WSPR RX with the Banana PI

WSPR receiver with the Banana PI as a fully automated console solution

(Translated into English by: DL8CQ)

This WSPR console installation requires no manual operation. After switching on the ARM computer is instantly operating as a WSPR receiver, receives via the sound card, decodes the WSPR spots and loads them up to

Install operating system and prepare:
This process is described HERE .

Steps to fully automated WSPR receiver (without GUI):

  1.  Finished installation as described
  2. Download K9AN decoder and make
  3. Switch on the receiver and create a recording manually
  4. Decode this recording
  5. Create a cron job
  6. Create the record scripts
  7. Create the decoder scripts

The K9AN decoder:

This WSPR decoder is a command line program. It receives as input a .wav file which contains WSPR signals. As output the decoded WSPR information will be displayed.

First, you download this software to the home directory:

cd /home/bananapi

Next, open the website in a browser.
Click "Download ZIP" to download the software. You will find it in /home/bananapi and unpack it entering:

unzip wsprcan-master,zip

and compile the program with: 


The finished file k9an-wsprd is now available. With a WAV file containing WSPR data you can test it already. 
I had only succeeded if this file was recorded with 12000 bps. WAV files from a Windows PC were not decoded.

Testing of the decoder:

The Banana PI has a microphone. Although the line-in is available, it is not easily accessible. Therefore the first tests can be done by adjusting a WSPR frequency at the transceiver and a pair of headphones is connected. Put them on top of the BananaPI in a way that the microphone is receiving the sound. That's completely enough for a good WSPR reception (no, that's not a joke, it works really well!)

To make an audio recording on Linux, you use the following command:

arecord -d 112 -f S16_LE -r 12000 -t wav test.wav

It is now recording for 112 seconds. You start recording with the start of a 2-minute WSPR passage, e.g. at the beginning of an even minute.

If the recording is finished, you can listen to it using: 

aplay test.wav

To decode afterwards: 

./k9an-wsprd -f 10.1387 test.wav 

after a short time the call sign is displayed (if there is one in the recording).

A .wav file that I recorded by myself for a first test can be downloaded HERE. It contains 6 call signs from the 30m band.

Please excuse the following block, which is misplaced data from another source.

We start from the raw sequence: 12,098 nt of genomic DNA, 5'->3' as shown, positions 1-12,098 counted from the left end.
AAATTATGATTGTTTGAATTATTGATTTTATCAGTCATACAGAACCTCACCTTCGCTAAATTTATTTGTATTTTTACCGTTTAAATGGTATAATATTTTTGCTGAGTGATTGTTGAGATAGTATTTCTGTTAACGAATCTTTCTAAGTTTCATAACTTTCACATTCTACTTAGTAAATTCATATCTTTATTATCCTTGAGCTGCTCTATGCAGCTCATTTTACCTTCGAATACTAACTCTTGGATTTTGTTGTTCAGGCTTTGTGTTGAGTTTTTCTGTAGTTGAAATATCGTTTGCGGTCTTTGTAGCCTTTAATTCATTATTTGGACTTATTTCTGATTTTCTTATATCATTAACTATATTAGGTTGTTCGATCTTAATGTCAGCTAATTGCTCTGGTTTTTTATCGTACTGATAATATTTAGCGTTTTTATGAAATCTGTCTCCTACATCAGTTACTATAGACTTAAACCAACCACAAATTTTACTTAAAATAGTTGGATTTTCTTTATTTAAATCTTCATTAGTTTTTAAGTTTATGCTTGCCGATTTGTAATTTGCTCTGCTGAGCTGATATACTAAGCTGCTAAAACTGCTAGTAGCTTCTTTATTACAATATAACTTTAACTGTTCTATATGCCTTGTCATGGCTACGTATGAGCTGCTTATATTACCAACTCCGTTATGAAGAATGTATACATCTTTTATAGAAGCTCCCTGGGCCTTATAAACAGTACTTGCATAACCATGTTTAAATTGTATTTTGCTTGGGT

Where are we now? We can

a) Record a wav file with WSPR signals. 

b) Decode the call sign with the K9AN decoder.

Automatic WSPR receiver:

So far we had done everything by hand. Now the system should be set up so that the complete WSPR reception including the upload of spots to works automatically. The following steps should be done only do if you have already successfully seen WSPR data manually, as described previously!

Start the recording every 2 minutes:
WSPR messages take 2 minutes and start to each even-numbered minute. So we have to start recording the audio file using a cron job. To do this (as root) the following cron job is added (with crontab -e, how to do this in detail you can find easily on the Internet). So you copy the following line into the crontab:

# Start WSPR Recording at every even minute 

0,2,4,6,8,10,12,14,16,18,20,22,24,26,28,30,32,34,36,38,40,42,44,46,48,50,52,54,56,58 * * * * /home/bananapi/wsprcan-master/record

That will call the following script "record" every 2 minutes.

The Record script

DOWNLOAD the record script here

The cron job executes every 2 minutes the following script:

cd /home/bananapi/wsprcan-master/wav 
file_num=$(ls -1 --file-type | grep -v'/ $' | wc -l) 
cd .. 
if ["$ file_num" -le "1"]; then 
DT=$(date -u +"%y%m%d_%H%M") 
arecord -d 112 -f S16_LE -r 12000 -t wav /home/bananapi/wsprcan-master/wav/wspr_${DT}.wav 
./decode $DT & 

First, the number of wav files is determined because there may be more than one record, if the decoder has taken longer than 2 minutes. We accept a maximum of 2 simultaneous wav files to avoid overloading the CPU.

So, if not more than 1 wav file exists, a new recording is started. We record 112 seconds at a bit rate of 12000, that works best with the decoder.

If the recording is finished, the decoder will be triggered as a background process (&), because the next recording is already running. Therefore always a recording and a decoder work at the same time.

The WSPR decoder:

DOWNLOAD the decoder script here.

I opted for the decoder of K9AN because it is easy to compile, needs little resource and provides an excellent result when decoding, often better than the original K1JT decoder.

./k9an-wsprd -f 0.4742 /home/bananapi/wsprcan-master/wav/wspr_${1}.wav >>spots
rm /home/bananapi/wsprcan-master/wav/wspr_${1}.wav
curl -F allmept=@/home/bananapi/wsprcan-master/wsprd.out -F call=CALLSIGN -F grid=QTHLOCATOR > /dev/null;

First, the decoder is called. Please make sure you enter the correct WSPR frequency, call sign and the QTH locator, otherwise you may feed the WSPR website with faulty spots! After decoding the wav file is deleted.

The decoded WSPR data is stored in the file 'spots' for following up and in the file wsprd.out in a format which is suitable for uploading to

The upload is done with the command curl, in the given notation. Please enter callsign and QTH Locator.

Directory structure:

To make sure that the programs find everything needed, the following structure should be maintained (or you change the scripts):

All programs are stored in:


where you create a subdirectory 'wav':


here the sound recordings are generated.


If you have concerns that the records overwhelm the SD card, you can create the subdirectory 'wav' as a ramdisk as follows:

As root, you open the file: 


and there enter the following line:

tmpfs /home/bananapi/wsprcan-master/wav tmpfs nodev,nosuid,size=10M 0 0

Now you have a 10MB partition in RAM and the SD card is no longer used for wav files.